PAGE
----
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When not to do IDA tax breaks

Former Sen. Alfonse D'Amato speaks out against the

Former Sen. Alfonse D'Amato speaks out against the tax breaks requested by the developers of Long Beach's Superblock project during a public meeting held by the Nassau County Industrial Development Association in Long Beach City Hall on the evening of June 3, 2015. Credit: Newsday / Thomas A. Ferrara

When former U.S. Sen. Alfonse D’Amato got up in front of the Nassau County Legislature Monday to rage against a proposed $109 million tax break for a 522-apartment waterfront luxury development in Long Beach, he was speaking for a lot of locals who are infuriated by the proposed deal.

D’Amato, who said he has never spoken in favor of or against an Industrial Development Agency tax break, characterized this proposal for the “Superblock” development as a theft from taxpayers, because it should not be needed to make waterfront luxury housing in a hot community like Long Beach feasible. He also argued that the developer had not said it needed tax breaks when it sought and got height and density variances that allowed it to build 50 feet (almost 50 percent) higher than rules allow. D’Amato’s right. And those variances, which were opposed by many community members, added to the project’s profitability by adding five floors to two planned towers.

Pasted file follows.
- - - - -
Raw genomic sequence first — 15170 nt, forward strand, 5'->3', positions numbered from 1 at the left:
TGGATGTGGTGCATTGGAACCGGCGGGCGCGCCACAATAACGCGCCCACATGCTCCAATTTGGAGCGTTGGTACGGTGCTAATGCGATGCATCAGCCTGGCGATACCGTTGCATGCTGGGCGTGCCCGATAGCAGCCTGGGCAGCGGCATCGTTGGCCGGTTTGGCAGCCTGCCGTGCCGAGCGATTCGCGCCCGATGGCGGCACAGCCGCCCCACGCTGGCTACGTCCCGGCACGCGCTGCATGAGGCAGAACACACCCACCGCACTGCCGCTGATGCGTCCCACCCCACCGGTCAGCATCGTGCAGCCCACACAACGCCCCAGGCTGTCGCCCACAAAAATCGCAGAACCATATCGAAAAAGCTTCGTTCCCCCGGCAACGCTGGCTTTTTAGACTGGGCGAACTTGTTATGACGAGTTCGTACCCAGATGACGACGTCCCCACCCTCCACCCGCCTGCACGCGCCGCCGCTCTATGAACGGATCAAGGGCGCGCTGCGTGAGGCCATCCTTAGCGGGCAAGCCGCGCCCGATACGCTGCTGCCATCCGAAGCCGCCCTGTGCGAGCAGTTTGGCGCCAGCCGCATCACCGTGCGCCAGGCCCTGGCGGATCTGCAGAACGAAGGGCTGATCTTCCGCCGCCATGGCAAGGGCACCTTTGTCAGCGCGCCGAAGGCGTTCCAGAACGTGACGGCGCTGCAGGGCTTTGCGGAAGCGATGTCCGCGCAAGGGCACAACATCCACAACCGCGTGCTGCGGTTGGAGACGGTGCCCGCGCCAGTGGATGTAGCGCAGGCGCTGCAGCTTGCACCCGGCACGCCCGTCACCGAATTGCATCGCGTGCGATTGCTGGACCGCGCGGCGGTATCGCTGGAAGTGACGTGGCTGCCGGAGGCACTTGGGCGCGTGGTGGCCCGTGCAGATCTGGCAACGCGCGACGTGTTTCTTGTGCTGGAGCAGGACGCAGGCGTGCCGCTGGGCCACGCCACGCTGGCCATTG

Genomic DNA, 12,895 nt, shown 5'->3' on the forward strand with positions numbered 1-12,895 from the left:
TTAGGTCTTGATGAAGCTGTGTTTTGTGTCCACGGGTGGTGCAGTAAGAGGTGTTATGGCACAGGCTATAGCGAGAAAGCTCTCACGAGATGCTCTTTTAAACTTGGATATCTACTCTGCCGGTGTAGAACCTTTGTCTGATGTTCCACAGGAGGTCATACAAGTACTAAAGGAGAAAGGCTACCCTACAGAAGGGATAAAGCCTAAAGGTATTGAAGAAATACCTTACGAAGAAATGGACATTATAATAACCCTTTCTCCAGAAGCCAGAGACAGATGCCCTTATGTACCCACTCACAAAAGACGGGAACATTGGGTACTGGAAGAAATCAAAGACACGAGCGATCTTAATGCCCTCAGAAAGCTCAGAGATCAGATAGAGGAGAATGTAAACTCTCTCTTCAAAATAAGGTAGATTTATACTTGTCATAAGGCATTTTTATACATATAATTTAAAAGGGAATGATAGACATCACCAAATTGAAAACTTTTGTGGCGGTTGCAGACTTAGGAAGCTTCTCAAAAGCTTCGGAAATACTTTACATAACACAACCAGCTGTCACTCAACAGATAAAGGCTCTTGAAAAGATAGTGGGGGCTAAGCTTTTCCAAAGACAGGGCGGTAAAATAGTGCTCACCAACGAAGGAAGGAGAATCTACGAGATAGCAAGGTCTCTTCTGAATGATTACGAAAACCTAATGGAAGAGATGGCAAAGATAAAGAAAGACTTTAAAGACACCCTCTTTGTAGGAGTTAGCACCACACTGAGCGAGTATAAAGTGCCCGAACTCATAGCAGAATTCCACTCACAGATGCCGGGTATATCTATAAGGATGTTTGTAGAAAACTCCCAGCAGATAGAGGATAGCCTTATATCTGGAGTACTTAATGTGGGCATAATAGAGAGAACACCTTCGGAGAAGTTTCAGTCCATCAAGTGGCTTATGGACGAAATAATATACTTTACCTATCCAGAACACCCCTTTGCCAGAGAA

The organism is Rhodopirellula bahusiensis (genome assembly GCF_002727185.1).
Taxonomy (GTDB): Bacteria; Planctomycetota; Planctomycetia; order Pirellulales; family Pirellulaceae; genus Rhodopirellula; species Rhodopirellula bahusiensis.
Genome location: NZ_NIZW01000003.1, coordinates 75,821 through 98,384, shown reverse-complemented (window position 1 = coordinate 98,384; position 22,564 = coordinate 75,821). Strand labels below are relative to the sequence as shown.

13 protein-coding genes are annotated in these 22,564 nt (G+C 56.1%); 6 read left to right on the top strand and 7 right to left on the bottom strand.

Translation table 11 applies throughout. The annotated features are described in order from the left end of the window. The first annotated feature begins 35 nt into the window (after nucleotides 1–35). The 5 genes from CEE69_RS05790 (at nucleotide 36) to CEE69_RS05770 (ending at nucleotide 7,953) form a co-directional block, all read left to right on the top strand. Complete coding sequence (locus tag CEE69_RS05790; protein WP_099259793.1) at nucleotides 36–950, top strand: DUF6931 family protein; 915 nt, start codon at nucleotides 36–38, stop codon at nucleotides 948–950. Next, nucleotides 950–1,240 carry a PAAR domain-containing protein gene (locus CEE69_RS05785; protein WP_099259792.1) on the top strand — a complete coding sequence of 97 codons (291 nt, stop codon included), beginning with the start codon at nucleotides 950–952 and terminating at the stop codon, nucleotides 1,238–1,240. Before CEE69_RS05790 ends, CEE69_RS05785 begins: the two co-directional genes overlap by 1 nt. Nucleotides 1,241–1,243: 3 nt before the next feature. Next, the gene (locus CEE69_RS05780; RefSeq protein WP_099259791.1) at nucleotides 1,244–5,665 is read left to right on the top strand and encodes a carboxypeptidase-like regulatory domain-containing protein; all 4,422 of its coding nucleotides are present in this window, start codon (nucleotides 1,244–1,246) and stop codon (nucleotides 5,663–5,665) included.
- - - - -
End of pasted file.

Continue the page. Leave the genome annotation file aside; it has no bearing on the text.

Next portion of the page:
Last year the IDA, under heavy public pressure, refused a 30-year, $129 million tax break for the project. Today, it is set to consider a 20-year, $109 million break that still adds up to $10,000 per apartment in tax breaks per year.

D’Amato went in front of the Nassau legislature because it approves IDA board members the county executive selects. This project is by far the most contentious tax break to come before the IDA, because of its size, but the agency often gives out inappropriate and unnecessary deals to projects big and small. The Nassau County IDA should deny the Superblock tax breaks, and be more prudent about giving out deals in general. And if it doesn’t do that, the county executive and legislature need to pick board members who will. — The editorial board